ISSN (Print) - 0012-9976 | ISSN (Online) - 2349-8846

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IMF's Call for Complacence

The International Monetary Fund's World Economic Outlook of April 2016 bodes that emerging market economies, including India, are at risk of sudden capital outflows. The IMF once again makes a case for its conventional, much-discredited tools to manage this risk. To repeat these recommendations, that on many occasions have only worsened crises, is to encourage complacency.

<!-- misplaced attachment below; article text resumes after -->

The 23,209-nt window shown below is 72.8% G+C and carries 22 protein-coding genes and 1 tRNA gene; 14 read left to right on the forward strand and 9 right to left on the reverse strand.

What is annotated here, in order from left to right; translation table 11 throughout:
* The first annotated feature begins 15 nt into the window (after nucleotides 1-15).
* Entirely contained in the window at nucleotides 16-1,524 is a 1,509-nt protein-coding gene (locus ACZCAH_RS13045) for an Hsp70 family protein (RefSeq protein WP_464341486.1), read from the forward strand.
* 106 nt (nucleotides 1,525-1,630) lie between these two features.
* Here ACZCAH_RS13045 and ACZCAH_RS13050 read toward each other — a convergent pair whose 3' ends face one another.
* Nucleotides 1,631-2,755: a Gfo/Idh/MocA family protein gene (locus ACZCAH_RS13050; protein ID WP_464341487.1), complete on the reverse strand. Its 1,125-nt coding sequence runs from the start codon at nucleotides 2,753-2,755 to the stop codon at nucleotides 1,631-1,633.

A spectre that haunts a number of so-called emerging market economies (EMEs), including India, is that of a sudden outflow of capital, either because of exit of foreign investors or because of the flight of resident capital. That fear has increased in recent times for two reasons. First, after capital inflows to these economies shrank during the crisis of 2008, they registered a sharp revival and then surged when large quantities of liquidity were infused into the world economy to save the banks and stall the downturn in the developed economies. This increased the stock of footloose capital in these economies, which could unpredictably exit and precipitate a crisis. Second, more recently, triggered by a range of factors varying from the overexposure of financial firms in emerging markets, expectations of increases in interest rates in the United States (US) and slowing growth in the world economy, especially in the emerging markets, a process of capital withdrawal that is destabilising the EMEs has begun.

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